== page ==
Posts by Chris Booth

    Chris Booth - I have noticed You found my video of two CP robots in cooperation. this was part of the training I did for system integrator to implement robots in this application

    Paletizing steel profile with 2 Kawasaki robots

    I have some real life experience in cooperative motion so feel free to ask if any help is needed.

    Actually it would be helpful if you could share the master and slave programs from that application! Or the parts between 'MASTER' and 'ALONE on the master program and between 'SLAVE' and 'ALONE' on the slave side.
    One of the great things about your video is that it's clear to see what each axis is doing, so it should be possible to appreciate the code.
    More than anything I'm interested in how a 'non-kawasaki' workflow (Rhino/Grasshopper/HAL Robotics Framework) could be set up to get code generated ready for cooperative motion.

    Well my excuse is that I haven't even got a Kawasaki robot yet!
    I got Notepad++ and the AS plug-in because I have been generating AS code using Rhino/Grasshopper/HAL . HAL can output AS code.
    I see K-IDE is free. Is the simulation software K-Roset free also?

    The latest version of Notepad++ didn't have an 'API' folder (which I expected from Alexandru's post), but I made one anyway at, in my case, Program Files > Notepad++ > plugins > APIs.
    After that it was very much like Alexandru shows in the images, basically finding it from within Notepad++. :)

    Yes, I've had a short talk with Aitor, a robotics engineer from Larraioz, the Kawasaki Robot distributor here in Spain, and I'm trying to get as much info as possible before speaking with him again - but I think you're right and I should just get in touch with him again asap.

    I've seen your KRoset simulation of the demonstration in the video - both very impressive.

    Thanks very much for the manual - it's not offputtingly complex at first glance. Do you also have the manual for 'Cooperative Motion for Arc welding' (E Series), by any chance? :saint:

    I have some questions about the possibilities of getting 2 Kawasaki robots to 'work together' – both model RS020N A and both with the same E controller (30E01G-AC02), and without a PLC being added to the system.

    I've seen Kawasaki have a software (or maybe it's just a functionality that can be turned on somehow) called 'Cooperative Motion Control'. It's described as the interconnection of two robots so that one is a slave to the other. The slave robot repeats the master's movements in real time. Manipulate large pieces (size and/or weight) between two robots working as if they were a single arm.

    If the slave is limited to repeating the master's movements in real time, then it's easy to appreciate that there's one 'core' program being sent to the slave and a real-time feedback to make sure both are 'in step' during the execution.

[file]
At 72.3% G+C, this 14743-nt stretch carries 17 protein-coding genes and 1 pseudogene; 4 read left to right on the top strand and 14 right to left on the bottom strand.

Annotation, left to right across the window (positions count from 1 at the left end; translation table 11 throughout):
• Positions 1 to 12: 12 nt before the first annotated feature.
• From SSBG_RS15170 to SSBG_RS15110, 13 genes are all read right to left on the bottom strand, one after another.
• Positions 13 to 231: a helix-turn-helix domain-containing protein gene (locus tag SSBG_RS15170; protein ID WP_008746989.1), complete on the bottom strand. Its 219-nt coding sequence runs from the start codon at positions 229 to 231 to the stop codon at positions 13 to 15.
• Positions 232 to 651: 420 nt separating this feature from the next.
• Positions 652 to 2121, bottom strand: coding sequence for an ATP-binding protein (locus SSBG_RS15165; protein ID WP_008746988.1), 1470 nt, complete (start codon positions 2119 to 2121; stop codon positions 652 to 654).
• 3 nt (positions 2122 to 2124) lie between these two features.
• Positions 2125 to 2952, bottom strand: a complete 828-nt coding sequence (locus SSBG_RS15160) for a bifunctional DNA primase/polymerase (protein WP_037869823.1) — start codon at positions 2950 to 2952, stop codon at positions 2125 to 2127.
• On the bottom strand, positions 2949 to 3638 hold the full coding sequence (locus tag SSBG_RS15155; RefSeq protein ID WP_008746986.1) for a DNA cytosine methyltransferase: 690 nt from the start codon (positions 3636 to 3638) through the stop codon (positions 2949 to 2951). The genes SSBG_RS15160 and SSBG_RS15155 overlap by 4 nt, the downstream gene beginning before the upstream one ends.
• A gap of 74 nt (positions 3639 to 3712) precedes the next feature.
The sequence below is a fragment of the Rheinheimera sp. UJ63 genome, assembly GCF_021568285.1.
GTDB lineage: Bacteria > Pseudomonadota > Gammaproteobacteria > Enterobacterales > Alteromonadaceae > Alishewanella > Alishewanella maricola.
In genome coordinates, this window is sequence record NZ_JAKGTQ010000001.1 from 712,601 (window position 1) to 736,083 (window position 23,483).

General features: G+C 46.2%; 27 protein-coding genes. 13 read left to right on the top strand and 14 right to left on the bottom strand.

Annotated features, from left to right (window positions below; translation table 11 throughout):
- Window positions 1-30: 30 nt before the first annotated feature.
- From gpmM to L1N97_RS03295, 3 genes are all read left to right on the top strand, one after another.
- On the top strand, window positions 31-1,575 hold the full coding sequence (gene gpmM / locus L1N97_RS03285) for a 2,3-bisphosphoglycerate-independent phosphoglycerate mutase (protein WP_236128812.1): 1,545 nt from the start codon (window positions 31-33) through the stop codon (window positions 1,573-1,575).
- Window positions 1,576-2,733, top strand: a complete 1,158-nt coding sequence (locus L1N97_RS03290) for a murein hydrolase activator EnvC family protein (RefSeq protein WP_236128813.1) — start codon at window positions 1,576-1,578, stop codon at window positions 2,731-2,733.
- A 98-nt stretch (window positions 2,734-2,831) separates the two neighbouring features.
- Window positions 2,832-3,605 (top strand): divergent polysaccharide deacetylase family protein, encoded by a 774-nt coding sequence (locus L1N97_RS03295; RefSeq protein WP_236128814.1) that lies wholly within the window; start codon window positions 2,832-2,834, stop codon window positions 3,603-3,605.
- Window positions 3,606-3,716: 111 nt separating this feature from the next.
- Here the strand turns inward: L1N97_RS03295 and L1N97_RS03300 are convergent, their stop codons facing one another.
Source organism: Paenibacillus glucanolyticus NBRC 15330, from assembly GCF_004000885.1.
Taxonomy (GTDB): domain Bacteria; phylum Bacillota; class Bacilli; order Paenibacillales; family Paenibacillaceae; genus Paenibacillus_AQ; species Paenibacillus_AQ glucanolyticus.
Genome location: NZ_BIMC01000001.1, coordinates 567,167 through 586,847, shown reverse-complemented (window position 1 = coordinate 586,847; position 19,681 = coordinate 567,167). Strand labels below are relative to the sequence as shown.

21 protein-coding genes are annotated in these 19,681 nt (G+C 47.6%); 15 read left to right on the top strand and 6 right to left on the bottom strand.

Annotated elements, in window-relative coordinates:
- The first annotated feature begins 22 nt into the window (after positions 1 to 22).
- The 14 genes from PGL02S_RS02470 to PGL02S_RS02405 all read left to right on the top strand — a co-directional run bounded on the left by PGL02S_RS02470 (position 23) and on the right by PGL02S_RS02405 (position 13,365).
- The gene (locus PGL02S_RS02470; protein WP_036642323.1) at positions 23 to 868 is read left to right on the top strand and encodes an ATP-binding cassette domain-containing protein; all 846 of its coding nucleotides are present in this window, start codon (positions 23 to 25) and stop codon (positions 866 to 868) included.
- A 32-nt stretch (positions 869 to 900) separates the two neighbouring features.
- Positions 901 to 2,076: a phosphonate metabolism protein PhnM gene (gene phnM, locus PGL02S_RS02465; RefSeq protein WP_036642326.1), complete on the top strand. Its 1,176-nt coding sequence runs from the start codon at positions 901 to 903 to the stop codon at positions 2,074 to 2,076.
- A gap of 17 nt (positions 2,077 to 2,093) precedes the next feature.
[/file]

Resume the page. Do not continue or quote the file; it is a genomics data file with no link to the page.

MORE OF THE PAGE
But I think if we enter into detail there's more scope to the possibilities. In this video - – the program is not identical for each robot. Axis 1 moves in the opposite direction on each robot, as does the flange axis, but the other axes move identically in both robots.

    So it looks like ''Cooperative Motion Control' (I've assumed that's what's being used but I might be wrong) has at least slightly more scope than a strictly running a program 'identically' in both robots with real-time monitoring.

    Basically it looks like there's at least the option to selectively reverse axis rotations so a variety of 'Sym Opp' scenarios can be set up.

    But I'd like to understand if there's even more scope than that or not. Can anyone either explain it to me in detail or point me to documentation that explains it, please? :)

    I'd also like to know if Kawasaki's 'Cooperative Motion For Arc Welding' is also something that can work without a PLC in the system, just the controllers of the two robots also dealing with the control of the extra axis.

    'Cooperative Motion For Arc Welding' is described as allowing two robots to work simultaneously on the same external axis. Welding pieces of revolution or symmetrical pieces, or long pieces reducing cycle time.

    The same questions arise here as regards what exactly can be done - ' allowing two robots to work simultaneously on the same external axis' sounds like they might be able to do completely different tasks but controlling that they're in-step with real-time feedback.

    But then bothering to say parts that can be revolved or symmetrical pieces seems to suggest it's actually limited in some ways. A bit like 'Cooperative Motion Control' but with an extra axis between the two robots.

    Again, if anyone could either explain it to me in detail or point me to documentation that explains it, I'd be grateful. :)

    I see several robot manufacturers offer controllers that can run on a domestic electricity supply.

    For example the Kuka KR C4 Compact can run low payload Kukas, and it seems the highest payload on offer with that controller is 10kgs.

    Also Yaskawa offer the YRC1000micro, which can run their GP7 and GP8, so 8kgs is the limit there.

    From there it seems there's a huge jump up to around 400V which will run anything.

    But what about the possibilities in between?

    I've got a 'B1' three-phase power supply in the building I live in, which is 230V, and I really need between 16kgs and 20kgs payload.

    Is there any way to leverage the 230V supply to be able to use a 16kgs or 20kgs payload robot at home?

    My interest is 3D Printing, so slow movements and low dynamic forces.

    Surely someone offers a solution already or there must be an acceptable work-around, such as using digital phase converters? :/